Designate a dock door specifically for live loads.
Since live loading a trailer is often faster than loading a drop trailer, a dock door designated for that purpose allows for quicker trailer turnover and faster loading and unloading of freight. Furthermore, pre-staging the freight on the dock prior to carrier arrival will add to the overall speed of the loading and unloading process.
Set Pickup and Delivery Appointments in Advance.
The importance of pickup and delivery appointments is often overlooked when examining the greater transportation issues facing a shipper. In actuality, appointments (and arriving on time for them) are critical to a well-functioning transportation network. First-come-first-served shippers may seem more convenient and easy to work with initially, but in actuality shippers who provide appointments do by default have a system to measure carriers on-time performance (OTP) and can then levy that information when choosing to work with a prospective carrier in the future.
Industry standard practice allows carriers who have not been loaded/unloaded within two hours of arriving on site to begin charging detention, which accumulates exponentially until the truck has been loaded/unloaded and departed. Furthermore, the accumulation of drivers who have arrived to be loaded at a first-come-first-served shipper can greatly increase the dwell time of said shipper, with multiple trucks waiting to be loaded with no appointment time or process to keep them accountable.
Establish A Drop and Hook Trailer Pool
For high volume shippers, the best option for reducing dwell times is to employ a drop trailer pool system, referred to simply as Drop and Hook. In this system, the shipper and the prospective carrier establish a trailer pool on site, which is loaded at the leisure of the shipper. When loading has been completed and the trailer made ready to depart, the shipper then contacts the carrier who arrives, drops an empty replacement trailer, hooks to the loaded trailer and then departs for final delivery. A Drop and Hook system often eliminates the issue of a driver being required to refresh their hours after picking up, as Drop and Hook drivers are typically dispatched directly from their yard with a full retenue of hours to drive.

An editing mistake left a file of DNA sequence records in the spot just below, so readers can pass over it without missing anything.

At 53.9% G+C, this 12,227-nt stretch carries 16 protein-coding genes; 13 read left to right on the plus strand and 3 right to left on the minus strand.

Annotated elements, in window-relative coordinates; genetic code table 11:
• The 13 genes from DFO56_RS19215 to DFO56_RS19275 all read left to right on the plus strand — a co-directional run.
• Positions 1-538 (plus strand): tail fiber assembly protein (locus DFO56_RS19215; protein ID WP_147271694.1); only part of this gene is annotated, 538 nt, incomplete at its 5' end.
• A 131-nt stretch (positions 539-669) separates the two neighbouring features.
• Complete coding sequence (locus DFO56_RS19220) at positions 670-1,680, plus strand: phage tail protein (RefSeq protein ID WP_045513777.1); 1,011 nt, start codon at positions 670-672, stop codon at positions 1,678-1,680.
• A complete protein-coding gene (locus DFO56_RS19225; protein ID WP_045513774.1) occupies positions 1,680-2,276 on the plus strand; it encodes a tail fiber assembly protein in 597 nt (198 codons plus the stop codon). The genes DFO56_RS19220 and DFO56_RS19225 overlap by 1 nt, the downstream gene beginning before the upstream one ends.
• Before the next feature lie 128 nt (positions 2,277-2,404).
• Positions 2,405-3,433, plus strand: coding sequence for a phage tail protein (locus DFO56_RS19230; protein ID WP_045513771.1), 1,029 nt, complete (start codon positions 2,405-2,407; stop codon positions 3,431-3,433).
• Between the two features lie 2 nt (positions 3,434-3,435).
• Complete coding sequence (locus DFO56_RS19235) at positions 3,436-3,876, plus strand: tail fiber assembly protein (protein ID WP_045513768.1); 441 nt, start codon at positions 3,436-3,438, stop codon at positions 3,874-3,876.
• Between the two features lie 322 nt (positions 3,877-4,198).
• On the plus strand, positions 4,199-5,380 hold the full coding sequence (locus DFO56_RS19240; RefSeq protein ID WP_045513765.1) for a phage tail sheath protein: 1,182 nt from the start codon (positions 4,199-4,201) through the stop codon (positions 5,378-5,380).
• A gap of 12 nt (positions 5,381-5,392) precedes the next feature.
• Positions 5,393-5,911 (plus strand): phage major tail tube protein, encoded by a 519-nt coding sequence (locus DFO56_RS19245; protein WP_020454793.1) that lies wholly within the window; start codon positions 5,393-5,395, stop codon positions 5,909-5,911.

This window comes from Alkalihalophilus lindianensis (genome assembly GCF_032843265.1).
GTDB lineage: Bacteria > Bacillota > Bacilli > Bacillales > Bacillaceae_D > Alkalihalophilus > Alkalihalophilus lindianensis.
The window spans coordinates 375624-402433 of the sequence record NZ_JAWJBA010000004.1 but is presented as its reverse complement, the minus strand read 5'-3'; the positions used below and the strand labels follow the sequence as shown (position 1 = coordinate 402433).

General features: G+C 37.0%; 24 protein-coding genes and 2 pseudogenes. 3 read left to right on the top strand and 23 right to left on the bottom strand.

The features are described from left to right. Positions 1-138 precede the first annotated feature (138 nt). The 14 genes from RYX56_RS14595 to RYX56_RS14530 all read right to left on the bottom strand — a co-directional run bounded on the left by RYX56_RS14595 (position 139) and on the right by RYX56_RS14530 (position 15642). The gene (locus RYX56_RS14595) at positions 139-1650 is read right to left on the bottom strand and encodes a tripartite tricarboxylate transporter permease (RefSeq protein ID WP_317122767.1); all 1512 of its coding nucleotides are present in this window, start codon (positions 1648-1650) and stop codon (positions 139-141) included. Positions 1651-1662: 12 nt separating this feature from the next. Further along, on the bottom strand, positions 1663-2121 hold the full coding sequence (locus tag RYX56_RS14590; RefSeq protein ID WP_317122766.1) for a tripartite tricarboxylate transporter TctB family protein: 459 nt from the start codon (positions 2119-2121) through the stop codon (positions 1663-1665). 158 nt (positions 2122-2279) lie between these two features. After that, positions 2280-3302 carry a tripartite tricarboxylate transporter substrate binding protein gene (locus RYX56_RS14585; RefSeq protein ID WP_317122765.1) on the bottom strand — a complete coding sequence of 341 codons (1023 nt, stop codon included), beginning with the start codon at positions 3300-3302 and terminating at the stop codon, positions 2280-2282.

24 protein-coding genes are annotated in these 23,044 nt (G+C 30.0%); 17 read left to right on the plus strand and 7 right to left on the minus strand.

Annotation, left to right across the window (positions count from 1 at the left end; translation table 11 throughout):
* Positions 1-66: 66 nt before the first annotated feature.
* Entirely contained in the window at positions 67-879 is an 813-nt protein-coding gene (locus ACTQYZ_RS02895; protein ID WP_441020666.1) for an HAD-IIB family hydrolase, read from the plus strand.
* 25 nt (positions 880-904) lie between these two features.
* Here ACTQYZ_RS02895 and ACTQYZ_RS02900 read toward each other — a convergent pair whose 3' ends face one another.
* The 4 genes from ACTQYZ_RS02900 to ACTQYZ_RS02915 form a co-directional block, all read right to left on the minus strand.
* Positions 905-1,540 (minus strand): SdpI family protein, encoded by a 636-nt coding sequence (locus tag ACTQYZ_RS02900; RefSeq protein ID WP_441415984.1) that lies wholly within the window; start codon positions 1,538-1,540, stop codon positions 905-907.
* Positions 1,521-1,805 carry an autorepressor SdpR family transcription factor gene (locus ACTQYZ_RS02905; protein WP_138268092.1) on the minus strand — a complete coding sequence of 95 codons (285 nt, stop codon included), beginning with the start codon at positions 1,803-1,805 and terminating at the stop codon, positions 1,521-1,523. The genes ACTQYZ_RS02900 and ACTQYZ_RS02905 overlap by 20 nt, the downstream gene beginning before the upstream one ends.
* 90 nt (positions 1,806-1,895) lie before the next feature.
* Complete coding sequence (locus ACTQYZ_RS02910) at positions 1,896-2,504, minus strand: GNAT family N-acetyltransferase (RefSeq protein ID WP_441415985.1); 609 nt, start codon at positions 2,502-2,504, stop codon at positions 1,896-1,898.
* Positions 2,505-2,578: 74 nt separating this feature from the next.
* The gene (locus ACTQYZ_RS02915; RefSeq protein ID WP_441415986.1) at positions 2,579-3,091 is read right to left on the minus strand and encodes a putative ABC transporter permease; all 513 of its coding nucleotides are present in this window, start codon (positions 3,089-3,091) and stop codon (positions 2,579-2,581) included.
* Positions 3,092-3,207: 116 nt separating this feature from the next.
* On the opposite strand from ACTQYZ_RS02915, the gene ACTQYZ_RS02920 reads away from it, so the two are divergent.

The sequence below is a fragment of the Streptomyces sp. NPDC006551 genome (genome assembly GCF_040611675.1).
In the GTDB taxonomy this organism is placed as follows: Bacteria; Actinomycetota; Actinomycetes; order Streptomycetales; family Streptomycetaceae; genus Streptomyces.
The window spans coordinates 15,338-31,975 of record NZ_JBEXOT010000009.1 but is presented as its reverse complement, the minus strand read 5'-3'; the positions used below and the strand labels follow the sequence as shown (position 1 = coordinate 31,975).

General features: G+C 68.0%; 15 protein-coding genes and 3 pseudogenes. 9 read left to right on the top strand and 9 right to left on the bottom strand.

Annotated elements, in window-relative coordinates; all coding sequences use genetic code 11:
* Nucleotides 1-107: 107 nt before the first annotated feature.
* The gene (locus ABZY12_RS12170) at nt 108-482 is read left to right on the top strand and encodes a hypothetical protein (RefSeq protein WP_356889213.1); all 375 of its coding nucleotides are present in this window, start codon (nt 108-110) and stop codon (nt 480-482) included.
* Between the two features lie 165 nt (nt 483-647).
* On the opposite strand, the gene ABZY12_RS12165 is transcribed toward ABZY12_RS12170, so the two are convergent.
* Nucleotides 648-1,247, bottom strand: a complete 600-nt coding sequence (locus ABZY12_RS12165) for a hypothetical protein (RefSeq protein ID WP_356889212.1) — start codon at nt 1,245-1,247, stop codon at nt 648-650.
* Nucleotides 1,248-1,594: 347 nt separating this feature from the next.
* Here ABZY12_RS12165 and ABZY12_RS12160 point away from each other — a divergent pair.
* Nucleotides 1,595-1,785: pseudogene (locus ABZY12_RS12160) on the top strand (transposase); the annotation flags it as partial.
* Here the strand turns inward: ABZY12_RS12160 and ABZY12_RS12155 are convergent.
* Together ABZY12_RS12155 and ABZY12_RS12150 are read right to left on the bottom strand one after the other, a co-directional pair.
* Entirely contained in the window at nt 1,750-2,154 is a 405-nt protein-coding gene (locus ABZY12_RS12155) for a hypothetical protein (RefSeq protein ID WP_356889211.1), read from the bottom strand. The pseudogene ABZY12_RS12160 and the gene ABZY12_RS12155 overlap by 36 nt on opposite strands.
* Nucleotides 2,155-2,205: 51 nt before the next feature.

Set Carrier Standards
Finally, it goes without saying that you should be selective when choosing a freight carrier. A shipper has every right to request that a prospective carrier dispatch a driver with fresh hours who can legally continue driving directly on to the consignee. At no point should a shipper ever trust their freight to a carrier who claims to be able to deliver a load faster than the FMCSA regulation allows. A carrier who makes that claim may very well be in violation of the federal regulation and possibly a liability to you and your freight should anything happen between pickup and final delivery.
Combined Express, Inc.and Delaware Valley Shippers, Inc.are the premiertruckload,intermodalandLTLservice providers across the United States, with more than 35 years of industry experience.Movingfreighthas never been easier or more cost-effective than with our customtransportationandexpress freight services! Our knowledgeable and experienced team of logistics professionals is always on call to assist you with any questions or concerns that might arise. We work closely with you to learn your uniquefreightneeds, and to customize a shipping solution that fits your budget and delivers yourcargoon time.